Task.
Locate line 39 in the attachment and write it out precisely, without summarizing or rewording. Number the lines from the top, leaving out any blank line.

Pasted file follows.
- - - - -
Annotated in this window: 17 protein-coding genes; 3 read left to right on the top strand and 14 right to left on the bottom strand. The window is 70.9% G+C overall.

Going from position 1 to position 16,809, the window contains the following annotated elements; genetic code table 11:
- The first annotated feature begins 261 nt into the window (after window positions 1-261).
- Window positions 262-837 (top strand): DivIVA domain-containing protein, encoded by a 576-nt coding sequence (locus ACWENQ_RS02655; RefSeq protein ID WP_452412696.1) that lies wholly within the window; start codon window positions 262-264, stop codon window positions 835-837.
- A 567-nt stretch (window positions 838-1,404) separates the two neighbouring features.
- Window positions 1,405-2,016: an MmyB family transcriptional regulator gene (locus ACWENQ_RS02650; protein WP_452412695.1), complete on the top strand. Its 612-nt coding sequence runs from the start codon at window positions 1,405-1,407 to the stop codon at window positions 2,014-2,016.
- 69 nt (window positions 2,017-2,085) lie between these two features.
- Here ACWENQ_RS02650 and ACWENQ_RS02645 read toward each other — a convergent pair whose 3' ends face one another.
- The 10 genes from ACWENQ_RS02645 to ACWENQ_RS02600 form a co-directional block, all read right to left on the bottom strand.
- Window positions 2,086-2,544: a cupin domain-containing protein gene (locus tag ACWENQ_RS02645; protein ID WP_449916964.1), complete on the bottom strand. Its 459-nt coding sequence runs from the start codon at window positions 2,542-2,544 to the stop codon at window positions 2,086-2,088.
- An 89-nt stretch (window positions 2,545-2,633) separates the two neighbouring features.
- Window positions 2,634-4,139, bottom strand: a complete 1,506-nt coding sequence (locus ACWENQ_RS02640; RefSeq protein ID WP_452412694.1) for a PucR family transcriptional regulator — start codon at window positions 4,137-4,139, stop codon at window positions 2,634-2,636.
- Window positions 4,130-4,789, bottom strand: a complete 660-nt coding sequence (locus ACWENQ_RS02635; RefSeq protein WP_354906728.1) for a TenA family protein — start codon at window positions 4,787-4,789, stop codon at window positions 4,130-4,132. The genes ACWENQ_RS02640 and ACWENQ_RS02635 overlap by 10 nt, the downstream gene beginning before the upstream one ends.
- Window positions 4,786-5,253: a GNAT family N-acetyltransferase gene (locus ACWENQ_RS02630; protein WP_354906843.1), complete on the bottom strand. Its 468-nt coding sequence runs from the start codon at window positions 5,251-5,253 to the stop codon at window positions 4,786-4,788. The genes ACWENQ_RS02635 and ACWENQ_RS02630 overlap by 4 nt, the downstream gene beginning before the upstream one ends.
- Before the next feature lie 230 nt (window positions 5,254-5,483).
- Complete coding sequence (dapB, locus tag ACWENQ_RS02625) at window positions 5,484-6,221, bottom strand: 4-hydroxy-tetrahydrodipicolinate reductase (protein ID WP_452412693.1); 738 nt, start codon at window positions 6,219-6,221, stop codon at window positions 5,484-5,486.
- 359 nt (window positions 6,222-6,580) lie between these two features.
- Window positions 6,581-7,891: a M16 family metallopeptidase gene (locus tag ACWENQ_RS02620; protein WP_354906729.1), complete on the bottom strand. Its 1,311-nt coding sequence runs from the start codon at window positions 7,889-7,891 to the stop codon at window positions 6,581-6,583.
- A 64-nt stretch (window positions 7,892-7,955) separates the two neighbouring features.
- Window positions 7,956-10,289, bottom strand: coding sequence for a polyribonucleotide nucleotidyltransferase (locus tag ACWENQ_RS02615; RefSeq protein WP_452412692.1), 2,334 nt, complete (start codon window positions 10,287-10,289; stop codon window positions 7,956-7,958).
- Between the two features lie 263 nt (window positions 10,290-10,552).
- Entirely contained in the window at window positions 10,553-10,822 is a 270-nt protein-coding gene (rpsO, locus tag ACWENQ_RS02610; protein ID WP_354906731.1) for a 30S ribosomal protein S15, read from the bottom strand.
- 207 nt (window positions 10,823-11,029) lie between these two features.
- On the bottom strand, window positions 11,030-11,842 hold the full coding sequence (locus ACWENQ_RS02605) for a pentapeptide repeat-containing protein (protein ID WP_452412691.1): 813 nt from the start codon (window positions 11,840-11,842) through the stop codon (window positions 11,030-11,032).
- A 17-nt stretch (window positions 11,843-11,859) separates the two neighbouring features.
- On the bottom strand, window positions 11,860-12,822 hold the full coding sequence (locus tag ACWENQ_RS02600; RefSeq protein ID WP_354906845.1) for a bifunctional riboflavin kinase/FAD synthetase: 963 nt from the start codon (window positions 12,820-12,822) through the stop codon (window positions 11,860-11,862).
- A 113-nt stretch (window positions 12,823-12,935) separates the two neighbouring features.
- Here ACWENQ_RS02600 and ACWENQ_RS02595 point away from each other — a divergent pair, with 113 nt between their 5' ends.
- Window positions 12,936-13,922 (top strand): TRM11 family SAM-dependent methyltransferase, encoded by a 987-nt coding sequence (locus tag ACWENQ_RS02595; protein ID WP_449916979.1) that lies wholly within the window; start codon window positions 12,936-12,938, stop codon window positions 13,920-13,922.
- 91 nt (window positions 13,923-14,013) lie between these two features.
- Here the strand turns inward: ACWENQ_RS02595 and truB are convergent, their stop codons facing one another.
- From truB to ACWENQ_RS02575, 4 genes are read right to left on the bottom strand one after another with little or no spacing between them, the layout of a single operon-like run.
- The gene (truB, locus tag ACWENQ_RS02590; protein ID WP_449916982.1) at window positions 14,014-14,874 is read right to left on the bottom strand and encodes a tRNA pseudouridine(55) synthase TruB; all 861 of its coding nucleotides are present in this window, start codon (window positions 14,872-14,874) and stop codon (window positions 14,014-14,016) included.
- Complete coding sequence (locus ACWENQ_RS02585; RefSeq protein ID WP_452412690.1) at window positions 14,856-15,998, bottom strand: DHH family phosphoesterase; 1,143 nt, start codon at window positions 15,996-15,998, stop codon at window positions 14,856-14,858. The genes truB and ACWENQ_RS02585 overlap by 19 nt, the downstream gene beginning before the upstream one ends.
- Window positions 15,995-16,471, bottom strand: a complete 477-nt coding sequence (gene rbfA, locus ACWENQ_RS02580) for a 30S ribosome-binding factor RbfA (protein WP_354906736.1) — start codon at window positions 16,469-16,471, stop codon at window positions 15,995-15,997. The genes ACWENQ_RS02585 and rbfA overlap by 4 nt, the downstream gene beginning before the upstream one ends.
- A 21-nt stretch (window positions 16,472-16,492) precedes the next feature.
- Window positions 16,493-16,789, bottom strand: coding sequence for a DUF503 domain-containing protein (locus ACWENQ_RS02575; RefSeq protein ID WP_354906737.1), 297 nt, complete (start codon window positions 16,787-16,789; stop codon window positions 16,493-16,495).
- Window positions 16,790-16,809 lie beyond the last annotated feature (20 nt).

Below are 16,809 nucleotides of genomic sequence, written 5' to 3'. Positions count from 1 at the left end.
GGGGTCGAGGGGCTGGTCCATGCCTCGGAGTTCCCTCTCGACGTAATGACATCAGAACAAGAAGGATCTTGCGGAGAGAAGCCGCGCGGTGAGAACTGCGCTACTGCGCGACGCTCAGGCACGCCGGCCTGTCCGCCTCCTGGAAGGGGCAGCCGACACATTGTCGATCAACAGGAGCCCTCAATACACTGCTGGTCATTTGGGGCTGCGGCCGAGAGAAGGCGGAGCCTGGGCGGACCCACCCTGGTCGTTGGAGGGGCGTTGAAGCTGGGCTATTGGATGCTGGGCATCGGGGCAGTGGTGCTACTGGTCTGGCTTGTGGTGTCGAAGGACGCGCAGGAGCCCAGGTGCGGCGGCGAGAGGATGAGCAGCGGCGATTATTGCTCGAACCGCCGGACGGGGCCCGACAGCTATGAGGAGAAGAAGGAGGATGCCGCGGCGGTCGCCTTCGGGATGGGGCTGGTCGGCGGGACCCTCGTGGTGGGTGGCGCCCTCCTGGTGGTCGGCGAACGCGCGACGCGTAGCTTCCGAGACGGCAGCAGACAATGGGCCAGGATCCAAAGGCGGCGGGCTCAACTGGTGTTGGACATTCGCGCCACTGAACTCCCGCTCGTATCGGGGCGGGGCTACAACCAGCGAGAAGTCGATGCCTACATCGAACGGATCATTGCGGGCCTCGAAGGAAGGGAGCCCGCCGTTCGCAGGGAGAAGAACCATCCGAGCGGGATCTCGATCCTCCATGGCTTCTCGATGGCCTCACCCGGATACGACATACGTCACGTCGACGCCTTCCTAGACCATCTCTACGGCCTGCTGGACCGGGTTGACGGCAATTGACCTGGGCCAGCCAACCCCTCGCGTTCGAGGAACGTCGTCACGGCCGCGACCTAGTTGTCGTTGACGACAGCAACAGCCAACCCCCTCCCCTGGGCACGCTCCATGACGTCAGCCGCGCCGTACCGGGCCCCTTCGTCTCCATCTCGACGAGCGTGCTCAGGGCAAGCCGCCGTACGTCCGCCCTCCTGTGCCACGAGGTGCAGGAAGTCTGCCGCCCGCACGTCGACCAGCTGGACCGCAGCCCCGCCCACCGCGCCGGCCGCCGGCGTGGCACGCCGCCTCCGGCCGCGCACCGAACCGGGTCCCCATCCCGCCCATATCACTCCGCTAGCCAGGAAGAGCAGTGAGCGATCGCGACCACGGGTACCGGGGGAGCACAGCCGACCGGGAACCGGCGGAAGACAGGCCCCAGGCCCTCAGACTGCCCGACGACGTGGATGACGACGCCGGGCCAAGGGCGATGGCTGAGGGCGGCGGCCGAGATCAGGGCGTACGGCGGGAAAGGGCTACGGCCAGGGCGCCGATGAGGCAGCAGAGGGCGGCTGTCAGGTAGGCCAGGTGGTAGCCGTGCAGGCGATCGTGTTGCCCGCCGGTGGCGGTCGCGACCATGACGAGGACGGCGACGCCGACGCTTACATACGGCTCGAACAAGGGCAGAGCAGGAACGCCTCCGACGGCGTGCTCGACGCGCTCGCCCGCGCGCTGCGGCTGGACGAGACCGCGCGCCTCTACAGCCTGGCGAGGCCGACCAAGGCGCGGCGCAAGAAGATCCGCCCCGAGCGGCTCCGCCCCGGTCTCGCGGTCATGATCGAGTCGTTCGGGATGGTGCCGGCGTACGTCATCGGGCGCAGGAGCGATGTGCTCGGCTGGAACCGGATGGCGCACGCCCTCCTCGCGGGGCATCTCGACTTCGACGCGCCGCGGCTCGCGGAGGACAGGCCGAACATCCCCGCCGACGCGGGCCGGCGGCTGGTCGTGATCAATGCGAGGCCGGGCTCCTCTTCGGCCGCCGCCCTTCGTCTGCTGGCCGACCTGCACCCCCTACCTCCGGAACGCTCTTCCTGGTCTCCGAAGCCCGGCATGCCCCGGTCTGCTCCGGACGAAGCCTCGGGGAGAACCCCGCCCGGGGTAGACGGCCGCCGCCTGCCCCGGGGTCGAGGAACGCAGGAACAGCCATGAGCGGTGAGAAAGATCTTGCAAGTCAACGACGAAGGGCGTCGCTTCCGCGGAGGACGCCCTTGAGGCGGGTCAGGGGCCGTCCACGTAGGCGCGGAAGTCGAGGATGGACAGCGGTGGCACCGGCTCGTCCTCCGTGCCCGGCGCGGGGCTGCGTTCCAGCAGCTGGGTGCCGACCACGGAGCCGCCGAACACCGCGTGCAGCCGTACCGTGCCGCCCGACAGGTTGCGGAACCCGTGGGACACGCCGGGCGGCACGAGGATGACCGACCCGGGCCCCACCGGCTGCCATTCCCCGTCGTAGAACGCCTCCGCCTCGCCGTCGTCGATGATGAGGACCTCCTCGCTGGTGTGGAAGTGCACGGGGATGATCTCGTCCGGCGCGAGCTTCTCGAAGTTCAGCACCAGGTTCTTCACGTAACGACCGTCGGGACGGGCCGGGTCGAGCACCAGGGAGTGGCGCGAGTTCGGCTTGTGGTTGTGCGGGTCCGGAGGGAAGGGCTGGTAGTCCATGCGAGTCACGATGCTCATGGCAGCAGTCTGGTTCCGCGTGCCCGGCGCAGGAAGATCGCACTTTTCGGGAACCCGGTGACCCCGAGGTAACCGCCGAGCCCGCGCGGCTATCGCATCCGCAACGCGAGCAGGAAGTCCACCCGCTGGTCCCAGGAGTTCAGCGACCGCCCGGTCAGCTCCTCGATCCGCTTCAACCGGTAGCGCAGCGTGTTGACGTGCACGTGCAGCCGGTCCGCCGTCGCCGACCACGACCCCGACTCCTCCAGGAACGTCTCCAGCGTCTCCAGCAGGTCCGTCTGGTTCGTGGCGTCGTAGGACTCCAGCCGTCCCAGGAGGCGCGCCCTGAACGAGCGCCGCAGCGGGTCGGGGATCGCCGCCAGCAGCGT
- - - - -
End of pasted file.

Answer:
Below are 16,809 nucleotides of genomic sequence, written 5' to 3'. Positions count from 1 at the left end.